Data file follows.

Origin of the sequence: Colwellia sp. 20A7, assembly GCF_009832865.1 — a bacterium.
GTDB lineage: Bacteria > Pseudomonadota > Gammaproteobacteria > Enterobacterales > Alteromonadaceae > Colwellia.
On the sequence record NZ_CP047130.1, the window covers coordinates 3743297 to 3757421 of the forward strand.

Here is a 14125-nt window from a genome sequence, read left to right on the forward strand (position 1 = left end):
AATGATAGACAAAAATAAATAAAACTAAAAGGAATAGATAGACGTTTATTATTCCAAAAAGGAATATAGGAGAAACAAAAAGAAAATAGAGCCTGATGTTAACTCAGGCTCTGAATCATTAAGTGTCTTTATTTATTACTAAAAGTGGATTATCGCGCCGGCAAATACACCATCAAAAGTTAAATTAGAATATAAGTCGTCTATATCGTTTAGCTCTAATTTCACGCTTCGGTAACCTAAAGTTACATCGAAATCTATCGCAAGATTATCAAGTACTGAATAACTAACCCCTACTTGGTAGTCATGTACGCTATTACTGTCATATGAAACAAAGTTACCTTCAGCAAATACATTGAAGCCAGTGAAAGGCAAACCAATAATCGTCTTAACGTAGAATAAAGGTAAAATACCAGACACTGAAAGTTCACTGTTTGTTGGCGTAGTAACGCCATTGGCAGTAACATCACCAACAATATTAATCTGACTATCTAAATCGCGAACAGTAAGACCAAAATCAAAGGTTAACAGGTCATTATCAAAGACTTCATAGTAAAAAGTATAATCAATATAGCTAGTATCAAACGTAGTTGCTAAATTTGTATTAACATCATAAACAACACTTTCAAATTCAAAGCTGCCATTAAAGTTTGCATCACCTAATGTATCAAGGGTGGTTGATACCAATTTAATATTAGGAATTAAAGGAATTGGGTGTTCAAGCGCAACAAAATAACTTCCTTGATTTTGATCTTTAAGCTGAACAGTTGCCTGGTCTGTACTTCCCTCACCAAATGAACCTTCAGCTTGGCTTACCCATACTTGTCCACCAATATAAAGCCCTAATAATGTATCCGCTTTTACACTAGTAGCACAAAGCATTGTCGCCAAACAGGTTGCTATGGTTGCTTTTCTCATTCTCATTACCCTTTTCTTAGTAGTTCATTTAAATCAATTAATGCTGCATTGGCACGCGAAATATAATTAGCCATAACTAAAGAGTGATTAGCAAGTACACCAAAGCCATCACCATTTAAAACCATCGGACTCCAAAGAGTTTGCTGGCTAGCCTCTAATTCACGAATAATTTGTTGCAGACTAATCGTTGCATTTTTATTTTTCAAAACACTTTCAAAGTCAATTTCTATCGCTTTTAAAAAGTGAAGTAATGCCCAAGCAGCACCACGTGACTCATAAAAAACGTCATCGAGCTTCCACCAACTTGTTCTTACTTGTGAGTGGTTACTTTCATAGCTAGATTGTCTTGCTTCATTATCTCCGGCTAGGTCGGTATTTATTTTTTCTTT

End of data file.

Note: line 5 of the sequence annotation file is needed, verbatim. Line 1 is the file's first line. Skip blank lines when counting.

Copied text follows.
AATGATAGACAAAAATAAATAAAACTAAAAGGAATAGATAGACGTTTATTATTCCAAAAAGGAATATAGGAGAAACAAAAAGAAAATAGAGCCTGATGTTAACTCAGGCTCTGAATCATTAAGTGTCTTTATTTATTACTAAAAGTGGATTATCGCGCCGGCAAATACACCATCAAAAGTTAAATTAGAATATAAGTCGTCTATATCGTTTAGCTCTAATTTCACGCTTCGGTAACCTAAAGTTACATCGAAATCTATCGCAAGATTATCAAGTACTGAATAACTAACCCCTACTTGGTAGTCATGTACGCTATTACTGTCATATGAAACAAAGTTACCTTCAGCAAATACATTGAAGCCAGTGAAAGGCAAACCAATAATCGTCTTAACGTAGAATAAAGGTAAAATACCAGACACTGAAAGTTCACTGTTTGTTGGCGTAGTAACGCCATTGGCAGTAACATCACCAACAATATTAATCTGACTATCTAAATCGCGAACAGTAAGACCAAAATCAAAGGTTAACAGGTCATTATCAAAGACTTCATAGTAAAAAGTATAATCAATATAGCTAGTATCAAACGTAGTTGCTAAATTTGTATTAACATCATAAACAACACTTTCAAATTCAAAGCTGCCATTAAAGTTTGCATCACCTAATGTATCAAGGGTGGTTGATACCAATTTAATATTAGGAATTAAAGGAATTGGGTGTTCAAGCGCAACAAAATAACTTCCTTGATTTTGATCTTTAAGCTGAACAGTTGCCTGGTCTGTACTTCCCTCACCAAATGAACCTTCAGCTTGGCTTACCCATACTTGTCCACCAATATAAAGCCCTAATAATGTATCCGCTTTTACACTAGTAGCACAAAGCATTGTCGCCAAACAGGTTGCTATGGTTGCTTTTCTCATTCTCATTACCCTTTTCTTAGTAGTTCATTTAAATCAATTAATGCTGCATTGGCACGCGAAATATAATTAGCCATAACTAAAGAGTGATTAGCAAGTACACCAAAGCCATCACCATTTAAAACCATCGGACTCCAAAGAGTTTGCTGGCTAGCCTCTAATTCACGAATAATTTGTTGCAGACTAATCGTTGCATTTTTATTTTTCAAAACACTTTCAAAGTCAATTTCTATCGCTTTTAAAAAGTGAAGTAATGCCCAAGCAGCACCACGTGACTCATAAAAAACGTCATCGAGCTTCCACCAACTTGTTCTTACTTGTGAGTGGTTACTTTCATAGCTAGATTGTCTTGCTTCATTATCTCCGGCTAGGTCGGTATTTATTTTTTCTTT